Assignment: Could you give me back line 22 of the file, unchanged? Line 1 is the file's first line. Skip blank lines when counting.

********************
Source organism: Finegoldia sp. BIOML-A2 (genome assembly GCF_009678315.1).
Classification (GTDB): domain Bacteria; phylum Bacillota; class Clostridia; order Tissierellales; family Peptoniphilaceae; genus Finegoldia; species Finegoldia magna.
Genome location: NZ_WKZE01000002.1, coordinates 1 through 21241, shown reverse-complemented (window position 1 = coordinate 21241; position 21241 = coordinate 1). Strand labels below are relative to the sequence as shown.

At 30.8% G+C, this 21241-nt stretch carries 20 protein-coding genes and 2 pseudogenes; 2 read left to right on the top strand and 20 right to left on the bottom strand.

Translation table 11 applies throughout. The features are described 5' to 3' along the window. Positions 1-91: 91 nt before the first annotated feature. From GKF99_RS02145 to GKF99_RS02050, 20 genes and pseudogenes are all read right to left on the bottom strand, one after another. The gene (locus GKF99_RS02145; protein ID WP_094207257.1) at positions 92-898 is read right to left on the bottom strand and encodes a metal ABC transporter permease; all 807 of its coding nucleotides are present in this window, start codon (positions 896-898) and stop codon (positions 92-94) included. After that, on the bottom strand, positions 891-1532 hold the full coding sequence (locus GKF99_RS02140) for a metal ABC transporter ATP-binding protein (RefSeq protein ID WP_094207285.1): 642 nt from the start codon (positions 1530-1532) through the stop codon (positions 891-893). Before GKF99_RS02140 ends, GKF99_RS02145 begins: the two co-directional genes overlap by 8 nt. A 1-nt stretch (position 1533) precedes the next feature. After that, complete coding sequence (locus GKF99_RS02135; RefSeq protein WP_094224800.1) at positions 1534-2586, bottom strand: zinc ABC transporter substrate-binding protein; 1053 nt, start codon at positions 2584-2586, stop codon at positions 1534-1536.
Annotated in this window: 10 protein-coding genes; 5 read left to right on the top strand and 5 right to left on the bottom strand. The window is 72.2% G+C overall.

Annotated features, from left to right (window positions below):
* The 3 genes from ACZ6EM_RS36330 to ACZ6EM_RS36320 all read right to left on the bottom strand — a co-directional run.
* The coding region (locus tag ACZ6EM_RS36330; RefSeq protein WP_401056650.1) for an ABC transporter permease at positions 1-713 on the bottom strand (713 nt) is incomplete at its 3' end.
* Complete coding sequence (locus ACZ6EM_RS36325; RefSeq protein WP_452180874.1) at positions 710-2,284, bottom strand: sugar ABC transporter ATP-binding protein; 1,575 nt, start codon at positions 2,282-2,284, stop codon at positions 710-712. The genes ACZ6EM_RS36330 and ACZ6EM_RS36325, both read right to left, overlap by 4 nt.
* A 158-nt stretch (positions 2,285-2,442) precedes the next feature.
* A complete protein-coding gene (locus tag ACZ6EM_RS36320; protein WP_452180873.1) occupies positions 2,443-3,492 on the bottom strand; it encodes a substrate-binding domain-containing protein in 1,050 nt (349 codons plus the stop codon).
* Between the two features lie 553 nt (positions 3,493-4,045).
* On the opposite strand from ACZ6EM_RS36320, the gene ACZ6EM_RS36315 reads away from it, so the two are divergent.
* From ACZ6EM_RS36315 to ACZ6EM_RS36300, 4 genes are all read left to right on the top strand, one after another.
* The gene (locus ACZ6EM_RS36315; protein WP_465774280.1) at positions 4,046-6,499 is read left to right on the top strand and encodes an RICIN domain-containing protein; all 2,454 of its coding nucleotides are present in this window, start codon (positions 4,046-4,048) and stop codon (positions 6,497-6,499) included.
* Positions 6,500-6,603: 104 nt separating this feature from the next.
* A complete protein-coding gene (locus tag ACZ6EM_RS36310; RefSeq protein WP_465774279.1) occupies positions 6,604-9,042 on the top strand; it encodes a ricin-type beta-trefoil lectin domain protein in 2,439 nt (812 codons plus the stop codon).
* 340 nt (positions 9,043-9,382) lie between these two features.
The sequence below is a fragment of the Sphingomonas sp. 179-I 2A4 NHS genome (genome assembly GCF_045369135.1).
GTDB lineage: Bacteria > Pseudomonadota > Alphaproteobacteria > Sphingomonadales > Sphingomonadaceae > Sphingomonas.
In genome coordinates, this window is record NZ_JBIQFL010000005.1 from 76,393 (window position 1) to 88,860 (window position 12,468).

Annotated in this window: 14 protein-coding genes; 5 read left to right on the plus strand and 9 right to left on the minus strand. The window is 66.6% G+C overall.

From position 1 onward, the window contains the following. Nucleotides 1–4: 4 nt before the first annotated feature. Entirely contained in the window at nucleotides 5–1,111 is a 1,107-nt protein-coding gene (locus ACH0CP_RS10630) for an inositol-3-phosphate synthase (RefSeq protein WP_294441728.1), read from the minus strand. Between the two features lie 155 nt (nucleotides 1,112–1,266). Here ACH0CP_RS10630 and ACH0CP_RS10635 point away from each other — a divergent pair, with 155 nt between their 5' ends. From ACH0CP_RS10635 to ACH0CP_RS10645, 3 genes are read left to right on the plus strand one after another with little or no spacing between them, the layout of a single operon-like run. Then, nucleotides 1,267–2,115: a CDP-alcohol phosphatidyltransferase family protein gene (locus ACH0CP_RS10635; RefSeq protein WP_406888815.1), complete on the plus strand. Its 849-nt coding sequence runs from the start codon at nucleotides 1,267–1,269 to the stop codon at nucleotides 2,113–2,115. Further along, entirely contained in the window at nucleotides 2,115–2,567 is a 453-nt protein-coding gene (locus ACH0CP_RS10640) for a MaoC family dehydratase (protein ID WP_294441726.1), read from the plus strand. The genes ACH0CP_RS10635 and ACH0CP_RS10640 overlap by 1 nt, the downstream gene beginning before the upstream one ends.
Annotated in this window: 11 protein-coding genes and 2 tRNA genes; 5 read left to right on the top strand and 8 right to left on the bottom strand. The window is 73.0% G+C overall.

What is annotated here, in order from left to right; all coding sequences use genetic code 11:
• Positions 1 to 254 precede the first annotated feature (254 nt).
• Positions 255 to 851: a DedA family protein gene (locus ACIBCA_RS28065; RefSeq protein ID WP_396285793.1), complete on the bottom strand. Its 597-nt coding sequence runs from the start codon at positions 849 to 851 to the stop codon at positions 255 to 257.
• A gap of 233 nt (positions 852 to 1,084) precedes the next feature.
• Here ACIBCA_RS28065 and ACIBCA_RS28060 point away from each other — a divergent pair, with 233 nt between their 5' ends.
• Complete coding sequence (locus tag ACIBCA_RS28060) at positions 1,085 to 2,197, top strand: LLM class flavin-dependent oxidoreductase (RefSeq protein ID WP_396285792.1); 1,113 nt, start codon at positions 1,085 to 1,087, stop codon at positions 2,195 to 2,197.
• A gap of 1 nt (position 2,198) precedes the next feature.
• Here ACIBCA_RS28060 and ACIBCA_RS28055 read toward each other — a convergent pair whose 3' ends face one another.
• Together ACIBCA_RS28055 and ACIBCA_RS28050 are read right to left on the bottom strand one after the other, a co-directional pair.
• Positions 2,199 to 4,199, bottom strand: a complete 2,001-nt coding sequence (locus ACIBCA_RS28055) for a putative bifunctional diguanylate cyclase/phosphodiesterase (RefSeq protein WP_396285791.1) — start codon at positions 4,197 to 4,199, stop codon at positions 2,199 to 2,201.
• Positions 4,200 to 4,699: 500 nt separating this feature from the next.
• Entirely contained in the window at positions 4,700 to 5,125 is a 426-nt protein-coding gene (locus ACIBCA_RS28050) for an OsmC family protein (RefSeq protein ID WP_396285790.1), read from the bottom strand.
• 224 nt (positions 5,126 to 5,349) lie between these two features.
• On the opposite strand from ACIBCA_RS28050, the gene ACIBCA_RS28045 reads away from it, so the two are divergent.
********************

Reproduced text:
In genome coordinates, this window is record NZ_JBIQFL010000005.1 from 76,393 (window position 1) to 88,860 (window position 12,468).